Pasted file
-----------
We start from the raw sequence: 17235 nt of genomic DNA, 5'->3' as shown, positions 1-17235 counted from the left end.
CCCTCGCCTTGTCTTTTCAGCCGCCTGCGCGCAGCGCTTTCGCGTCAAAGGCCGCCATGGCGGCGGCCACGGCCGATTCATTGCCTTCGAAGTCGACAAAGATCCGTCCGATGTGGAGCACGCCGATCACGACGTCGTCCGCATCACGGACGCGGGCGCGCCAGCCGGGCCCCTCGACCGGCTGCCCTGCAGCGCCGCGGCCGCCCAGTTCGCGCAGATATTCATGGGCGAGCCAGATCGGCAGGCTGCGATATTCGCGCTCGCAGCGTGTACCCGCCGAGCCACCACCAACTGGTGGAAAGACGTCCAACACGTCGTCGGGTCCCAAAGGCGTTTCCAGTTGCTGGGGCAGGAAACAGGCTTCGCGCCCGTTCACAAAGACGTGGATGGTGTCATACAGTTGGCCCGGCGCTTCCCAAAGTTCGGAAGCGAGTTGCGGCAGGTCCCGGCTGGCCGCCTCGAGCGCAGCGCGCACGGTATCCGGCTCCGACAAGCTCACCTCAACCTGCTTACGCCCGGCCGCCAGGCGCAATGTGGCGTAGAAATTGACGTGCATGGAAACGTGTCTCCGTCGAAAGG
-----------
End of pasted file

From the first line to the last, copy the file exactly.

We start from the raw sequence: 17235 nt of genomic DNA, 5'->3' as shown, positions 1-17235 counted from the left end.
CCCTCGCCTTGTCTTTTCAGCCGCCTGCGCGCAGCGCTTTCGCGTCAAAGGCCGCCATGGCGGCGGCCACGGCCGATTCATTGCCTTCGAAGTCGACAAAGATCCGTCCGATGTGGAGCACGCCGATCACGACGTCGTCCGCATCACGGACGCGGGCGCGCCAGCCGGGCCCCTCGACCGGCTGCCCTGCAGCGCCGCGGCCGCCCAGTTCGCGCAGATATTCATGGGCGAGCCAGATCGGCAGGCTGCGATATTCGCGCTCGCAGCGTGTACCCGCCGAGCCACCACCAACTGGTGGAAAGACGTCCAACACGTCGTCGGGTCCCAAAGGCGTTTCCAGTTGCTGGGGCAGGAAACAGGCTTCGCGCCCGTTCACAAAGACGTGGATGGTGTCATACAGTTGGCCCGGCGCTTCCCAAAGTTCGGAAGCGAGTTGCGGCAGGTCCCGGCTGGCCGCCTCGAGCGCAGCGCGCACGGTATCCGGCTCCGACAAGCTCACCTCAACCTGCTTACGCCCGGCCGCCAGGCGCAATGTGGCGTAGAAATTGACGTGCATGGAAACGTGTCTCCGTCGAAAGG